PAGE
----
I was thinking today about death and how it's perceived in society as something horrible, to be avoided at all costs. I was considering starting a personal photojournalism project regarding death, and was considering how others might perceive that as morbid or even offensive.
Though I have as much trepidation about my own death as anyone else (mostly thinking about the lost opportunities if I should die "early"), I don't seem to buy into the stigma associated with discussing and confronting death. It struck me, as I was thinking today, that death is a useful example of "acceptance without acceptance". That is, death is inevitable, absolutely inevitable. And it is the height of delusion to fight against death, to rage against it and the consideration of it, to attempt to ignore it or pretend it doesn't exist. If there is anything in our lives we MUST, at one time or another, accept, it is our own eventual death. Yet, accepting the fact of our own mortality does not naturally lead to suicide (though some, unfortunately, may choose this path). In much the same way (though at a different level of "importance"), accepting that my kids' bedrooms are filthy does not lead to my lack of effort to clean them (or to get my kids to clean them themselves).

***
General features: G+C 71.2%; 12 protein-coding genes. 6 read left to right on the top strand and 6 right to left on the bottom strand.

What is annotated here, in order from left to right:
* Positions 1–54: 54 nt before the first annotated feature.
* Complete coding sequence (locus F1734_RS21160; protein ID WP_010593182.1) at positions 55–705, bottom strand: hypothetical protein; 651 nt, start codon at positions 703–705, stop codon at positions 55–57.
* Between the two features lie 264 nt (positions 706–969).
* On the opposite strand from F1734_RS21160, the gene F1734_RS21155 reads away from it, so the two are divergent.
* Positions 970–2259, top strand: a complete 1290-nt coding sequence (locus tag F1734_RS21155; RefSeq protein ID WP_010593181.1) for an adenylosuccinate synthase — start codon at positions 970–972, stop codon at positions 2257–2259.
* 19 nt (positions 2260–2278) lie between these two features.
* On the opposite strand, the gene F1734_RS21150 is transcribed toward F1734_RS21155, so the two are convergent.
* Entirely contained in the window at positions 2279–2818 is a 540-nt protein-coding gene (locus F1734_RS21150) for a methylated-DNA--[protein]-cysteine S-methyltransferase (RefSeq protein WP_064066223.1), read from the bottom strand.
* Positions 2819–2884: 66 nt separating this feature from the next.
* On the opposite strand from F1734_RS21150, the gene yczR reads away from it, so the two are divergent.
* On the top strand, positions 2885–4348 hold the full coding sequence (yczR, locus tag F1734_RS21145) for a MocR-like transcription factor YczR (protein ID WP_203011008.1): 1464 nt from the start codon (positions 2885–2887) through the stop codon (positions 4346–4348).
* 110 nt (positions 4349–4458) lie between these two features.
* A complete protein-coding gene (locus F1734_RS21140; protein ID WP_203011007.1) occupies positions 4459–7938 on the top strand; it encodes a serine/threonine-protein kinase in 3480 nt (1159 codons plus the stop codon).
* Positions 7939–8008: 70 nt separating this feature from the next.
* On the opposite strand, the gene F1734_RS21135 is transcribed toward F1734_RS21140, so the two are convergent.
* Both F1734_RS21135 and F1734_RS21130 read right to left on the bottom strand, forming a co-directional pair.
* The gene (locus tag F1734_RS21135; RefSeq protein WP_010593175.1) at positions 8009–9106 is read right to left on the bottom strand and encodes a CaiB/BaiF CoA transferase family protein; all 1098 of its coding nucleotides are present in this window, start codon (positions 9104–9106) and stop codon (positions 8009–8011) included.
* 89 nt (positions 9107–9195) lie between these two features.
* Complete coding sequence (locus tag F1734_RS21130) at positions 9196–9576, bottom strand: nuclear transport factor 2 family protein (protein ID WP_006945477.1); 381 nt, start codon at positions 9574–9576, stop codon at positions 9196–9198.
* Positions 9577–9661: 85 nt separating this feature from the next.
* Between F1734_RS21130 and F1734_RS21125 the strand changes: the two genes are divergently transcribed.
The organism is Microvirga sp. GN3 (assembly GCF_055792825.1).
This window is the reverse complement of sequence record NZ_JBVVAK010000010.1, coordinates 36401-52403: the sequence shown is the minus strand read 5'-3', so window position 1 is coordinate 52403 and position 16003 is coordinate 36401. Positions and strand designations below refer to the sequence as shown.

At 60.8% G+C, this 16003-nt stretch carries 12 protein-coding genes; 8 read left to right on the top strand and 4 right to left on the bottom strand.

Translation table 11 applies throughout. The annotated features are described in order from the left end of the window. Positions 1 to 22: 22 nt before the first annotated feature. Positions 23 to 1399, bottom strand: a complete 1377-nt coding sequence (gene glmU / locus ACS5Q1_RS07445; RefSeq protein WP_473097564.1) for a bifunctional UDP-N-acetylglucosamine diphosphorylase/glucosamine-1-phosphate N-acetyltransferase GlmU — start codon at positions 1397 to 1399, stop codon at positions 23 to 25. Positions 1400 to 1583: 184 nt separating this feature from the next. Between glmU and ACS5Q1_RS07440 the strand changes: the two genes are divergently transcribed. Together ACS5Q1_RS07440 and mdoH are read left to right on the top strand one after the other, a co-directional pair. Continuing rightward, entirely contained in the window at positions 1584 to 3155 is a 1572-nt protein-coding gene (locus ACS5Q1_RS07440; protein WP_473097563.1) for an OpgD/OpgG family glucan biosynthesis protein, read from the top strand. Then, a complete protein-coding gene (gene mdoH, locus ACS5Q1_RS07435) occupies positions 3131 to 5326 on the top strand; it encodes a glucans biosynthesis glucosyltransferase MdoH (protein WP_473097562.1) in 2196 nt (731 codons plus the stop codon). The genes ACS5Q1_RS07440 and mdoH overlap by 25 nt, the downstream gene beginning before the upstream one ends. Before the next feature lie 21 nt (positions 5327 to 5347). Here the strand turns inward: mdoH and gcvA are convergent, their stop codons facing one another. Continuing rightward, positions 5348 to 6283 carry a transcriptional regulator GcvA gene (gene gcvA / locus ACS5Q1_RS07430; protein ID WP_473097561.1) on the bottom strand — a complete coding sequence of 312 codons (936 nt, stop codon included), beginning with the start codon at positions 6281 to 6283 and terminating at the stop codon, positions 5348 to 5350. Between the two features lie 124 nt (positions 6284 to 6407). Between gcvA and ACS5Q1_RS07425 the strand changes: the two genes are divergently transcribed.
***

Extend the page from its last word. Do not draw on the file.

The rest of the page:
For me, I find the contemplation of death to be a fantastic practice when I get too caught up in the concept of our world. The fact of death is undeniable and obvious to me, yet the bias in our culture against death is equally obvious. Contemplation of this opposition helps me find balance between the dark and the light (for you book club folks).